As children, we learn the concept of permission. We know to ask (and say “please” even), and we understand that others should treat us the same way. So, why is it some marketers don’t follow these ruleswhen they engage with consumers? This week U.S. regulators floated a Do Not Track proposal for Web users aimed at enabling them to stop advertisers from tracking them online. As USA Today reported, a program like this would allow consumers to effectively ‘opt-out’ and ask not to be tracked by advertisers – a request they would have to respect. Predictably, the program has some powerful forces fighting it. As USA Today observes: there is a catch. “The burgeoning industry of advertising networks and online tracking services that have devised dozens of sophisticated ways to identify and profile specific consumers must be compelled to obey consumers’ wishes.” Coincidentally, we learned in the same week that the vast majority of consumers surveyed by Hipcricket see value in interacting with brands provided it’s on their terms. According to the 2010 Hipcricket Mobile Marketing Survey – a survey of 526 U.S. consumers –57 percent of respondents would be interested in opting in to a brand’s loyalty club via a mobile social networking application such as Facebook. It also found that 90 percent of those who had participated in a mobile loyalty club said they had gained value from the participation, a result that represents a significant untapped opportunity for brands. Marketing is more common sense than brain surgery. The idea of giving consumers what they want – and nothing more – is simple. Permission-based programs are the future (in my view, they are the present as well). The survey clearly shows that people will interact with brands and join loyalty programs if we ask them first. Tracking people online (particularly without transparency into the process) flies in the face of this practice and does anything but encourage interaction between people and brands. So I ask myself:Why is it so difficult for some marketers to understand the requirement for permission-based marketing – let alone implement permission-based programs? Here's the rest of my MSearchGroove column http://bit.ly/fTuB5l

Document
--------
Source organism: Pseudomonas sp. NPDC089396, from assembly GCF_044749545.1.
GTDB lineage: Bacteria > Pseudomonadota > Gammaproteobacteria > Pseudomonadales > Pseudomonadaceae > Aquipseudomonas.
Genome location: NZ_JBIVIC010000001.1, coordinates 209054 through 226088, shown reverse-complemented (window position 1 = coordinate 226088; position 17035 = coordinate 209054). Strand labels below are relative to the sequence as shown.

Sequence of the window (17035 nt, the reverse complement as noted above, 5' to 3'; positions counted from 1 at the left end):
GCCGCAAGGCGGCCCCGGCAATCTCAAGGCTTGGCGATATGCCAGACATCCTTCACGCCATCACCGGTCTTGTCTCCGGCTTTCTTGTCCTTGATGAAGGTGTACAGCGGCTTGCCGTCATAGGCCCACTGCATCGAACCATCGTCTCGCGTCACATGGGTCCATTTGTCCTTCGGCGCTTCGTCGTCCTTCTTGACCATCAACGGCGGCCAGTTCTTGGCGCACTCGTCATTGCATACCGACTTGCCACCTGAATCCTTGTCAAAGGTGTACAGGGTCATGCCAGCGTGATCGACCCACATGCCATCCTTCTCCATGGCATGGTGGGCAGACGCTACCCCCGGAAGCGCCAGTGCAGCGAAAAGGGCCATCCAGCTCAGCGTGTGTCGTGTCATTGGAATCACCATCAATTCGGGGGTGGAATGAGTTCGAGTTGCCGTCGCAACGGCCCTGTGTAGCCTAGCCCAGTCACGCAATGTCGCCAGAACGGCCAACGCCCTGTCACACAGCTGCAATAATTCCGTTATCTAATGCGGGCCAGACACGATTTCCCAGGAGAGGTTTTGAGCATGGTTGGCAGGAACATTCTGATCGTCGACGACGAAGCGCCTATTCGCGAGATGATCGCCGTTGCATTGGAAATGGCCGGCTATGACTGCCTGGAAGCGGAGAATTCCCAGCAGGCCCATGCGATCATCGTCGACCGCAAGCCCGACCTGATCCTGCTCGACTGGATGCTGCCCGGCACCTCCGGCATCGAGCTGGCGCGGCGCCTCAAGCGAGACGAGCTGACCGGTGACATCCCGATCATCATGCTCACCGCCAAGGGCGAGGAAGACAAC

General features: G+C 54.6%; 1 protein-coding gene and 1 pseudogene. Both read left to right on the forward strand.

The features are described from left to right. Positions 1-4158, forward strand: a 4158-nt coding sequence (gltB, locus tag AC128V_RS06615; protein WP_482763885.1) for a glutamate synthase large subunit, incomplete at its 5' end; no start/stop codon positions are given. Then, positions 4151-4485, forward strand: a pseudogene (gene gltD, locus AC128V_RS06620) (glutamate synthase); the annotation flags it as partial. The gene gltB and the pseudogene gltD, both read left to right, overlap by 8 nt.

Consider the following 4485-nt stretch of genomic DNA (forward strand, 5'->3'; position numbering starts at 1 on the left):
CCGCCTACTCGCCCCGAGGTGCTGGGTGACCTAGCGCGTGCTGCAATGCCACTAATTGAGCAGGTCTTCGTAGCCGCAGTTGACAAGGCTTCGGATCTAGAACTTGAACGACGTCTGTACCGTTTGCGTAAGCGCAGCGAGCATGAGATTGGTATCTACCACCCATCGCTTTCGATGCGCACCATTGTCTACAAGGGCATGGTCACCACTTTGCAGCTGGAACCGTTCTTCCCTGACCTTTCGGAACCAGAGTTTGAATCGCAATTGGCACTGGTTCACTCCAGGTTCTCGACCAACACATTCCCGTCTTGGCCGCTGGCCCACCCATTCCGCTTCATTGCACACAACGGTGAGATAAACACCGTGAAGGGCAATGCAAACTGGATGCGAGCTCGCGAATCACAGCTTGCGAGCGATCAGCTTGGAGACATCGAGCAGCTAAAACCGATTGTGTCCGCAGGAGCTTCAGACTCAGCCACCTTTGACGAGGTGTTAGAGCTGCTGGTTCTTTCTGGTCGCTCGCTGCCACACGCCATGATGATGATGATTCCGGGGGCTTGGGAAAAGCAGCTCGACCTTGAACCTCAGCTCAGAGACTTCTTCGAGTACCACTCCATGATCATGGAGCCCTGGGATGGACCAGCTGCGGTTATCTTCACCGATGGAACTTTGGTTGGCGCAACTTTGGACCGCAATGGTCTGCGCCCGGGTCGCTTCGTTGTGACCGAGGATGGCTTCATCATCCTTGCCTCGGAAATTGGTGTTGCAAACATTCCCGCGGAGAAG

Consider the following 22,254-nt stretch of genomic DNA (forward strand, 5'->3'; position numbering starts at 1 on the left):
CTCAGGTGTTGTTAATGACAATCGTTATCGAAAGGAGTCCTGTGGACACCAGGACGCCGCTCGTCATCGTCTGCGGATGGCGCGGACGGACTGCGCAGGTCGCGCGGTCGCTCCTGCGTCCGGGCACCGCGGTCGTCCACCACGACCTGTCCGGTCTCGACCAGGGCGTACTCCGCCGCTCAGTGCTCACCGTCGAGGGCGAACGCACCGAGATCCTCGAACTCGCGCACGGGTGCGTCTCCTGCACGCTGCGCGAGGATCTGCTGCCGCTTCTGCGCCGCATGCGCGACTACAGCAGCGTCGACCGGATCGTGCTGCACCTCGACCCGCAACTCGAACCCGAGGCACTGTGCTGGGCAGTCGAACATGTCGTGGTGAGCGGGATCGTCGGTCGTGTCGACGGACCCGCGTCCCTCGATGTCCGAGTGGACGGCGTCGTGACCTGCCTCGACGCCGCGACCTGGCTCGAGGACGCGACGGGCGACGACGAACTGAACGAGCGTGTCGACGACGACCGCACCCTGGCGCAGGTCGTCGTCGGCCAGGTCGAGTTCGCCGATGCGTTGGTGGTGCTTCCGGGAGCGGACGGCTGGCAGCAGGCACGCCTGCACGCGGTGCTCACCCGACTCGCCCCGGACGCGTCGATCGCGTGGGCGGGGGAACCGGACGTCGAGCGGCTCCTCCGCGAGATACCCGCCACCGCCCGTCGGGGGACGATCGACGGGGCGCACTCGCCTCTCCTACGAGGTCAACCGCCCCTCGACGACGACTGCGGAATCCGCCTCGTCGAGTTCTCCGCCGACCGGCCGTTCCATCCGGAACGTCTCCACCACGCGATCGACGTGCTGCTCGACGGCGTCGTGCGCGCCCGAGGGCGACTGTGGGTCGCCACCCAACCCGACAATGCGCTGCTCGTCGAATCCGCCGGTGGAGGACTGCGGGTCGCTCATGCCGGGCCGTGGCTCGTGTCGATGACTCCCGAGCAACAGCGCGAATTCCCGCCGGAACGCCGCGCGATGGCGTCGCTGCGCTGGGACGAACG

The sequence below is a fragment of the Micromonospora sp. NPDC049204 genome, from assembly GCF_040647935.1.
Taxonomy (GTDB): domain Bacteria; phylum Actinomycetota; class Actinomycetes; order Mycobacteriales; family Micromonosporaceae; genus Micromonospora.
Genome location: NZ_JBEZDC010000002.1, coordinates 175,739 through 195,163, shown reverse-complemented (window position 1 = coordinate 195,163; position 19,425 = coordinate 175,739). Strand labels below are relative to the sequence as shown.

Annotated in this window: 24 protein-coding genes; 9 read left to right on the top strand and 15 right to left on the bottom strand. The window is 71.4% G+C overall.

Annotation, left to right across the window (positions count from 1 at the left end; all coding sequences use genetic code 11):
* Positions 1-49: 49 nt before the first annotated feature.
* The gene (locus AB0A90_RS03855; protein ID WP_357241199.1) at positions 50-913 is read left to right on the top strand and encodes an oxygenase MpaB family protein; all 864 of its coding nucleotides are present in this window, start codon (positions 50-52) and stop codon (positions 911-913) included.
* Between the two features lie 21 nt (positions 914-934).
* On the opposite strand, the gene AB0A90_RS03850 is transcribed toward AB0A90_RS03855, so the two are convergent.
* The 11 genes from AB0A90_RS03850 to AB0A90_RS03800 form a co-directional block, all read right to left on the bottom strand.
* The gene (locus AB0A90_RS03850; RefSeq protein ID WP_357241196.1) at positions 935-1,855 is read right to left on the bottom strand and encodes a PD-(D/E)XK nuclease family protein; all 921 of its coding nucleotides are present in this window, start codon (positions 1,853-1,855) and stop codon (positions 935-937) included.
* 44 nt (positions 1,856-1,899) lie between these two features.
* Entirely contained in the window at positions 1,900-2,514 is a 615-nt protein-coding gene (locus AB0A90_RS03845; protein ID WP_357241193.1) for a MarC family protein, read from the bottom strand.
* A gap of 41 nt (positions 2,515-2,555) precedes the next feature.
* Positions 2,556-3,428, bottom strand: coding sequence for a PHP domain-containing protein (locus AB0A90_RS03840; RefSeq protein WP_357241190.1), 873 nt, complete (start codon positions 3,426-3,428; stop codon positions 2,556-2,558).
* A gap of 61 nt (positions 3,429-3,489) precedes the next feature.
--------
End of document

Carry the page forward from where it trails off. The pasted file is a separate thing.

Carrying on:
I like to think that I get in the holiday spirit as much as anyone, but when I look back at 2010, more than Santa’s arrival, I will remember this as the year that mobile for holiday shopping dramatically came on the scene. Beyond anecdotal evidence, many reports make the case for mobile’s unprecedented success: PayPal saw an approximately 310 percent increase in mobile shopping on Black Friday. http://www.businesswire.com/news/home/20101127005008/en/PayPal-Black-Friday-Data-Reveals-Increase-Online. Overall, the company reported approximately a 27 percent increase in total payment volume on Black Friday 2010, compared to the previous year. Zong, which powers mobile payments for virtual goods, says sales were up 117% year-over-year on Cyber Monday. http://www.businessinsider.com/zong-which-powers-mobile-payments-for-virtual-goods-says-sales-were-up-117-year-over-year-on-cyber-monday-thats-2010-11#ixzz16nlJbLOb Scanbuy claims it saw about 30 times more scans last weekend than it did a year ago. http://www.mobilemarketer.com/cms/news/research/8281.html While reaching records, 2010 mobile activity will pale in comparison to next year’s and into the future. While we don’t have many individual success stories or failures, it’s safe to say that marketers who planned, integrated, provided relevance and value are the big winners. Those who didn’t will learn from their mistakes – or won’t be around next year to repeat them. As for my purchases, I made one on Black Friday – a Virgin Mobile Mifi personal hotspot device that I bought at a brick-and-mortar Radio Shack after checking prices and availability on my iPhone. Please see the rest of my weekly MSearchGroove post here http://bit.ly/eEQOR2
Pictures tell 1,000 words but how many of those are lies? Claims of injuries caused by defective mobile devices are not new. Some have shown to be legitimate and others were bogus like this one from the prehistoric era in mobile – 2007. http://bit.ly/fOzkk3 As you likely know by now, a Texas man got TV time to allege that his Droid 2 exploded and caused significant damage to his ear. In this era of immediate “journalism”, headlines across the world read like this one from Alley Insider – “Droid Phone Explodes, Destroys Man's Ear In Bloody Mess”. The Texas television station was as guilty with a rush to judgment. Has the word allegedly been blown up, too? In a high profile “Moment of Trust”, Motorola said it would contact the supposed victim and begin an investigation. Is it possible that the incident happened as the man claims? My mobile device expertise is all about benefits, not components. So maybe yes, maybe no. Having spent 12 years as a journalist, I heard all sorts of stories, including tall tales. During those years, boxing promoter Bob Arum said, “Yesterday I was lying. Today, I’m telling the truth.” The Droid 2 either exploded or it didn’t. Expect this story to have legs – as well as a bloody ear.